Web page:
Comparing the as-built photo to the later two, she was converted to diesel or D/E. Anyone know when? The first photo shows a home port of Norfolk, VA. Where was she used down there, across the James river?

At least so far she has had a better retirement than the Mary Murray, one of the Staten Island boats. The last times I drove up the turnpike she was slowly disappearing. (I rode a few trips in that engineroom back in '71.)
  by Homer5
I grew up in Williamsburg, VA and made many a trip across the James River on the Ocean City. She came up the James to Surry from Norfolk, VA around 1957/58 when the Hampton Roads Bridge Tunnel opened and displaced the Ferry Service. I do not know when she first came to Hampton Roads, although there is a story of her being run all over Hampton Roads one night by a drunk captain and mate blowing the whistle and playing chicken with other vessels until she ran into dock in Newport News and got hung up in the pilings and was boarded by police who arrested the Captain and mate. She made trips between Hampton and Norfolk as well as Norfolk and Newport News.
I believe that she was converted from steam to diesel around 1952. She had a 1600 horsepower Fairbanks-Morse engine in her and was very powerful.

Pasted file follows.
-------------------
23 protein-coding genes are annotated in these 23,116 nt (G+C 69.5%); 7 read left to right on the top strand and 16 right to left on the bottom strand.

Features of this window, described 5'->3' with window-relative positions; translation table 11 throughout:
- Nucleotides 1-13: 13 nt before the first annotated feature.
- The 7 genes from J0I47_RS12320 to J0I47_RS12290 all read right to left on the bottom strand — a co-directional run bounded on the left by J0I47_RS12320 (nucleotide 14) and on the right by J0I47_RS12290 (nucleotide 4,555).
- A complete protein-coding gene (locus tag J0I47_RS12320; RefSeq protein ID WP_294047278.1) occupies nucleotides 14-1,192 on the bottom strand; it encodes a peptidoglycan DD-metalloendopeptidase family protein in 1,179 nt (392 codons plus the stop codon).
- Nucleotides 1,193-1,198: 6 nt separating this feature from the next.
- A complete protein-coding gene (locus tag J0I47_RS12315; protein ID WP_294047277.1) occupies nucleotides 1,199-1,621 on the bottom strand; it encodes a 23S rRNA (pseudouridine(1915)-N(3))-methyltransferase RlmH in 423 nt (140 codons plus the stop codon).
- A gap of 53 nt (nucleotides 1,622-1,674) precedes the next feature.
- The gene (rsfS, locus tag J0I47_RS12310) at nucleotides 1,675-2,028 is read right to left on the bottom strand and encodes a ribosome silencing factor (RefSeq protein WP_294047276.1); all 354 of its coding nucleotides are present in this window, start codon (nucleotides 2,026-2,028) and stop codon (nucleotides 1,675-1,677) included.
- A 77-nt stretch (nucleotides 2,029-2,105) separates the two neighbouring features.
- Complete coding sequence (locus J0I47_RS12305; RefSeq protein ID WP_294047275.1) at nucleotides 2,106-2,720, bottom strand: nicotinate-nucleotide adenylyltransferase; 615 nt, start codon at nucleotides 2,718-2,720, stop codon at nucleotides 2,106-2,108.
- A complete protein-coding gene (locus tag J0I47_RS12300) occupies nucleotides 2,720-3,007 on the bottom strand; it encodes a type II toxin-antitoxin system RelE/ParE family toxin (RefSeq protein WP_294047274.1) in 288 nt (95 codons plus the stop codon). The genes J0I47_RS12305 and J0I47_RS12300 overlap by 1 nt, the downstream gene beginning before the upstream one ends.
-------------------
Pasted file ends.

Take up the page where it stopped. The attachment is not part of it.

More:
She was owned by the Virginia Department of Highways and she ran between Jamestown and Scotland Wharf in Surry County from 1957/58 until she was sold to the guys that took her around to Oro Bay in 1984/85. She could carry 48 cars.
He had a contract to provide service to Anderson Island or was trying to secure one and had plans to repower her and provide service. I guess that didn't pan out.
Sad to see her in the condition that she is currently in. I had seen the launch pictures of her and I believe that she had 3 sister ships that were identical. I think they all wound up in Hampton Roads. I think they were the Newport News, Elizabeth City, and the Warwick, but I may have that wrong. I also believe that they had converted them all to diesel and their superstructures had all been converted to the same basic look. This was before my time, so I will check on that and get back to ya. That 1980 photo is the Ocean City in the dock @ Scotland Wharf, Surry, VA.
  by hutton_switch
Homer5 wrote:I I think they all wound up in Hampton Roads. I think they were the Newport News, Elizabeth City, and the Warwick, but I may have that wrong. I also believe that they had converted them all to diesel and their superstructures had all been converted to the same basic look.